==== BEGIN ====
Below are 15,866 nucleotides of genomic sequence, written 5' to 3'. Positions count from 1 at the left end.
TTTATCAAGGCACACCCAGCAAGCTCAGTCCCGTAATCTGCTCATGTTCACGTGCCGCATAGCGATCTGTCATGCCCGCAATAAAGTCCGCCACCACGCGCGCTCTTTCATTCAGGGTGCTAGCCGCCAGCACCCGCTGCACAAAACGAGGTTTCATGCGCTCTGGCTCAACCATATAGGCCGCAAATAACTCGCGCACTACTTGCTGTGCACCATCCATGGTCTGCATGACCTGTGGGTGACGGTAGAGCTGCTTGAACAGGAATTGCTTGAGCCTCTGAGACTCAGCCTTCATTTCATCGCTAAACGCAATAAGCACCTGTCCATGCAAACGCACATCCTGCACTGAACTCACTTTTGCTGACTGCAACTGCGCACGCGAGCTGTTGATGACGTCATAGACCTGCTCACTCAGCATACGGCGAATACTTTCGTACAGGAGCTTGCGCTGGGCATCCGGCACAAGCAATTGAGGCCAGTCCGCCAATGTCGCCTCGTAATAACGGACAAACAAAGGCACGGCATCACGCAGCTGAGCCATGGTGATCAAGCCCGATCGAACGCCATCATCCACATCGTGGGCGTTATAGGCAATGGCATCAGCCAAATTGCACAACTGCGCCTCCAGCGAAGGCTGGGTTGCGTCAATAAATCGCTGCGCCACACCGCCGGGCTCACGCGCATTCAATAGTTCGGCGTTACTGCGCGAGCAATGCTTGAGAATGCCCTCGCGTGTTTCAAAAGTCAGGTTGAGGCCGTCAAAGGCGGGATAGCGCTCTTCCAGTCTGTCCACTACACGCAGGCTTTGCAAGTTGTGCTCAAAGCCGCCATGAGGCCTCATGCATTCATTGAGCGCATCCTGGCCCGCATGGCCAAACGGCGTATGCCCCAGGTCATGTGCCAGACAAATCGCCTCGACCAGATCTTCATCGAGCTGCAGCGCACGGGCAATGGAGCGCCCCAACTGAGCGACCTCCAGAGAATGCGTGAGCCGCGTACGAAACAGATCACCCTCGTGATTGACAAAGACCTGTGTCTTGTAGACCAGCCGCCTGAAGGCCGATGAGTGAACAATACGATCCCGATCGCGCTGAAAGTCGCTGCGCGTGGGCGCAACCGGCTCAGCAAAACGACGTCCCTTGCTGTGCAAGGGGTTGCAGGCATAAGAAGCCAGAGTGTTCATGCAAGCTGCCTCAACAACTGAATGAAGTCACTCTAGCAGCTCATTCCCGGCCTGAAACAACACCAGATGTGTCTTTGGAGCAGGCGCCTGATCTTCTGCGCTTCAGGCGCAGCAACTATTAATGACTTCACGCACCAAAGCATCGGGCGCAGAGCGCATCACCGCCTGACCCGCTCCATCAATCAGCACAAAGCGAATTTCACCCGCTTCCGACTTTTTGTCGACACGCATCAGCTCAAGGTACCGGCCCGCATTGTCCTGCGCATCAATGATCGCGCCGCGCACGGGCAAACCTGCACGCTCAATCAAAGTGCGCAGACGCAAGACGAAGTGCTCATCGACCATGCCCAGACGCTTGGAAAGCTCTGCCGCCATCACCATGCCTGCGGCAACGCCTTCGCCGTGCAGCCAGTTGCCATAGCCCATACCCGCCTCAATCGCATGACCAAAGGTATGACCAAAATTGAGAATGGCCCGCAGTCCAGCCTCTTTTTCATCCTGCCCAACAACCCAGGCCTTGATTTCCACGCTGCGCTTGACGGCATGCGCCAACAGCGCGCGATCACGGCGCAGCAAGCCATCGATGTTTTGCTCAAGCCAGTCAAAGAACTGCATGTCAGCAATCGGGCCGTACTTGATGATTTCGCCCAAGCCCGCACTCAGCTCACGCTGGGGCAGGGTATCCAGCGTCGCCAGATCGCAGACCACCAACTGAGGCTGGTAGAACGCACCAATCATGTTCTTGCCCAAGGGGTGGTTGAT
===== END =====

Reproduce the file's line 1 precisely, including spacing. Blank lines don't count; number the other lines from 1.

Below are 15,866 nucleotides of genomic sequence, written 5' to 3'. Positions count from 1 at the left end.